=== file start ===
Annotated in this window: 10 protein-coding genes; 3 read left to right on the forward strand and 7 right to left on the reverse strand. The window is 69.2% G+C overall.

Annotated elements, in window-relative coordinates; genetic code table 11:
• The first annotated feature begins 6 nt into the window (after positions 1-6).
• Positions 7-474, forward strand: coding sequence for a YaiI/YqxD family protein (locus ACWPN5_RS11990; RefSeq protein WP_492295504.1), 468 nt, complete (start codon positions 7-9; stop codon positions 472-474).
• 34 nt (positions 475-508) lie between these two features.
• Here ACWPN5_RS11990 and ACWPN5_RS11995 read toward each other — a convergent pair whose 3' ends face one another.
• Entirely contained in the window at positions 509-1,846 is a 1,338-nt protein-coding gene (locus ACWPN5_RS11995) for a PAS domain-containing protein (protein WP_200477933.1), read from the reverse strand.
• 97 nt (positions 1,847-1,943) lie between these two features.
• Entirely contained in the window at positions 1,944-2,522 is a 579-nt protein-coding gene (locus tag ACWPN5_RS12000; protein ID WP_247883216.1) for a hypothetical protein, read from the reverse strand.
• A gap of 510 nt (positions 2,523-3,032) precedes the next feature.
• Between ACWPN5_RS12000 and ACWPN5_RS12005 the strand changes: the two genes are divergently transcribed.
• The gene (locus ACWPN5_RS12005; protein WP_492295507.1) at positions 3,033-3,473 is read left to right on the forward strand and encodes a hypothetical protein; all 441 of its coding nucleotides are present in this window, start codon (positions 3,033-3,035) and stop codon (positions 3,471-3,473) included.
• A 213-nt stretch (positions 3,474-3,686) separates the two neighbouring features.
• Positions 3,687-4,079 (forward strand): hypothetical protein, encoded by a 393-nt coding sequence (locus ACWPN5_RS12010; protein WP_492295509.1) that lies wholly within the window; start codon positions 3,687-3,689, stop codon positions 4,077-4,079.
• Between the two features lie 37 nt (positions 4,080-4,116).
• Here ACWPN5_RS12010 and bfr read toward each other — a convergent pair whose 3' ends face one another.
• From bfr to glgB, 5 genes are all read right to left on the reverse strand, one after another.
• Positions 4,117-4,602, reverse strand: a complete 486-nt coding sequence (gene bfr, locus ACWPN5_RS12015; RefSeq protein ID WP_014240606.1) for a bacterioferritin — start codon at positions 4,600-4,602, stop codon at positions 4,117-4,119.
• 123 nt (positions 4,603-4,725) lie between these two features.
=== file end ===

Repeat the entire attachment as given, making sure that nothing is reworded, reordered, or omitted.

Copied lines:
Annotated in this window: 10 protein-coding genes; 3 read left to right on the forward strand and 7 right to left on the reverse strand. The window is 69.2% G+C overall.

Annotated elements, in window-relative coordinates; genetic code table 11:
• The first annotated feature begins 6 nt into the window (after positions 1-6).
• Positions 7-474, forward strand: coding sequence for a YaiI/YqxD family protein (locus ACWPN5_RS11990; RefSeq protein WP_492295504.1), 468 nt, complete (start codon positions 7-9; stop codon positions 472-474).
• 34 nt (positions 475-508) lie between these two features.
• Here ACWPN5_RS11990 and ACWPN5_RS11995 read toward each other — a convergent pair whose 3' ends face one another.
• Entirely contained in the window at positions 509-1,846 is a 1,338-nt protein-coding gene (locus ACWPN5_RS11995) for a PAS domain-containing protein (protein WP_200477933.1), read from the reverse strand.
• 97 nt (positions 1,847-1,943) lie between these two features.
• Entirely contained in the window at positions 1,944-2,522 is a 579-nt protein-coding gene (locus tag ACWPN5_RS12000; protein ID WP_247883216.1) for a hypothetical protein, read from the reverse strand.
• A gap of 510 nt (positions 2,523-3,032) precedes the next feature.
• Between ACWPN5_RS12000 and ACWPN5_RS12005 the strand changes: the two genes are divergently transcribed.
• The gene (locus ACWPN5_RS12005; protein WP_492295507.1) at positions 3,033-3,473 is read left to right on the forward strand and encodes a hypothetical protein; all 441 of its coding nucleotides are present in this window, start codon (positions 3,033-3,035) and stop codon (positions 3,471-3,473) included.
• A 213-nt stretch (positions 3,474-3,686) separates the two neighbouring features.
• Positions 3,687-4,079 (forward strand): hypothetical protein, encoded by a 393-nt coding sequence (locus ACWPN5_RS12010; protein WP_492295509.1) that lies wholly within the window; start codon positions 3,687-3,689, stop codon positions 4,077-4,079.
• Between the two features lie 37 nt (positions 4,080-4,116).
• Here ACWPN5_RS12010 and bfr read toward each other — a convergent pair whose 3' ends face one another.
• From bfr to glgB, 5 genes are all read right to left on the reverse strand, one after another.
• Positions 4,117-4,602, reverse strand: a complete 486-nt coding sequence (gene bfr, locus ACWPN5_RS12015; RefSeq protein ID WP_014240606.1) for a bacterioferritin — start codon at positions 4,600-4,602, stop codon at positions 4,117-4,119.
• 123 nt (positions 4,603-4,725) lie between these two features.